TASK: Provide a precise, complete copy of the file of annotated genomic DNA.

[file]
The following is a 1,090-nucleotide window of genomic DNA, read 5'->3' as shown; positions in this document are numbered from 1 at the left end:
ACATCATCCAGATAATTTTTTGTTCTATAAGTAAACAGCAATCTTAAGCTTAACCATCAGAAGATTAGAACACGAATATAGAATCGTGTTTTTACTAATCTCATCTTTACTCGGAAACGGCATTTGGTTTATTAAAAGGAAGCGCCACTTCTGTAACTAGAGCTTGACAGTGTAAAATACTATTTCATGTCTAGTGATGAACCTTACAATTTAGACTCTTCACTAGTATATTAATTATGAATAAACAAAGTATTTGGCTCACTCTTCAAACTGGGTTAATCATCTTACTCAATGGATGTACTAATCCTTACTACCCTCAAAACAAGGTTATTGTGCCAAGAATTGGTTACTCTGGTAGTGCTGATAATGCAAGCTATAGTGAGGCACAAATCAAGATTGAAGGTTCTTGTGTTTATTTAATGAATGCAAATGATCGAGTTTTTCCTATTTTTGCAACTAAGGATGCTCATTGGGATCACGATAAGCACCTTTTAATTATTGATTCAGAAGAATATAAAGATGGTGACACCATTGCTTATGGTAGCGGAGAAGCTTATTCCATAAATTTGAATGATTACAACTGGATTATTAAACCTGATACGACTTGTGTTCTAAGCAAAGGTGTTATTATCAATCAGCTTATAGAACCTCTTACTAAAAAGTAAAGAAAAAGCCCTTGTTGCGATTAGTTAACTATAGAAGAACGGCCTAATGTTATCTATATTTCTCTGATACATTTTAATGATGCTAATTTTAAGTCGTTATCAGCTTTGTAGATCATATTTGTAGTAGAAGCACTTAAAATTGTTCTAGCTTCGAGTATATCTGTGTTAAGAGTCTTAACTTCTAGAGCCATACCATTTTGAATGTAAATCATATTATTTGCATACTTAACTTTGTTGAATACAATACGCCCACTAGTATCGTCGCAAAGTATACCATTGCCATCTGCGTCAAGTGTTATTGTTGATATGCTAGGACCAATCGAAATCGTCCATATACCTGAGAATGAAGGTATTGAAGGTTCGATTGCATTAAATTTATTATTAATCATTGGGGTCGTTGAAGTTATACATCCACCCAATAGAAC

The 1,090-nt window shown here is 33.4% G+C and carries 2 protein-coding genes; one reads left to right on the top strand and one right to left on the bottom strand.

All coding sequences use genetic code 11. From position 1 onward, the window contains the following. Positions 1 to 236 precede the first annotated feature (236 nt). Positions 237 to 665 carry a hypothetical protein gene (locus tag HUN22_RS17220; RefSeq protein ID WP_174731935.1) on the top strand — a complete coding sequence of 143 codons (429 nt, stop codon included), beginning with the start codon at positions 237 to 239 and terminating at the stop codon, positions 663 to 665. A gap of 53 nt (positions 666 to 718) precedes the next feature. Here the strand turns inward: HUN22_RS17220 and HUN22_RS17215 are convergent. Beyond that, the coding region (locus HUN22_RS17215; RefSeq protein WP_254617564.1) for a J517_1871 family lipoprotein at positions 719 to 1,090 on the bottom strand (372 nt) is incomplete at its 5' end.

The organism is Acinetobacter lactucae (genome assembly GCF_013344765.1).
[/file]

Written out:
The following is a 1,090-nucleotide window of genomic DNA, read 5'->3' as shown; positions in this document are numbered from 1 at the left end:
ACATCATCCAGATAATTTTTTGTTCTATAAGTAAACAGCAATCTTAAGCTTAACCATCAGAAGATTAGAACACGAATATAGAATCGTGTTTTTACTAATCTCATCTTTACTCGGAAACGGCATTTGGTTTATTAAAAGGAAGCGCCACTTCTGTAACTAGAGCTTGACAGTGTAAAATACTATTTCATGTCTAGTGATGAACCTTACAATTTAGACTCTTCACTAGTATATTAATTATGAATAAACAAAGTATTTGGCTCACTCTTCAAACTGGGTTAATCATCTTACTCAATGGATGTACTAATCCTTACTACCCTCAAAACAAGGTTATTGTGCCAAGAATTGGTTACTCTGGTAGTGCTGATAATGCAAGCTATAGTGAGGCACAAATCAAGATTGAAGGTTCTTGTGTTTATTTAATGAATGCAAATGATCGAGTTTTTCCTATTTTTGCAACTAAGGATGCTCATTGGGATCACGATAAGCACCTTTTAATTATTGATTCAGAAGAATATAAAGATGGTGACACCATTGCTTATGGTAGCGGAGAAGCTTATTCCATAAATTTGAATGATTACAACTGGATTATTAAACCTGATACGACTTGTGTTCTAAGCAAAGGTGTTATTATCAATCAGCTTATAGAACCTCTTACTAAAAAGTAAAGAAAAAGCCCTTGTTGCGATTAGTTAACTATAGAAGAACGGCCTAATGTTATCTATATTTCTCTGATACATTTTAATGATGCTAATTTTAAGTCGTTATCAGCTTTGTAGATCATATTTGTAGTAGAAGCACTTAAAATTGTTCTAGCTTCGAGTATATCTGTGTTAAGAGTCTTAACTTCTAGAGCCATACCATTTTGAATGTAAATCATATTATTTGCATACTTAACTTTGTTGAATACAATACGCCCACTAGTATCGTCGCAAAGTATACCATTGCCATCTGCGTCAAGTGTTATTGTTGATATGCTAGGACCAATCGAAATCGTCCATATACCTGAGAATGAAGGTATTGAAGGTTCGATTGCATTAAATTTATTATTAATCATTGGGGTCGTTGAAGTTATACATCCACCCAATAGAAC

The 1,090-nt window shown here is 33.4% G+C and carries 2 protein-coding genes; one reads left to right on the top strand and one right to left on the bottom strand.

All coding sequences use genetic code 11. From position 1 onward, the window contains the following. Positions 1 to 236 precede the first annotated feature (236 nt). Positions 237 to 665 carry a hypothetical protein gene (locus tag HUN22_RS17220; RefSeq protein ID WP_174731935.1) on the top strand — a complete coding sequence of 143 codons (429 nt, stop codon included), beginning with the start codon at positions 237 to 239 and terminating at the stop codon, positions 663 to 665. A gap of 53 nt (positions 666 to 718) precedes the next feature. Here the strand turns inward: HUN22_RS17220 and HUN22_RS17215 are convergent. Beyond that, the coding region (locus HUN22_RS17215; RefSeq protein WP_254617564.1) for a J517_1871 family lipoprotein at positions 719 to 1,090 on the bottom strand (372 nt) is incomplete at its 5' end.

The organism is Acinetobacter lactucae (genome assembly GCF_013344765.1).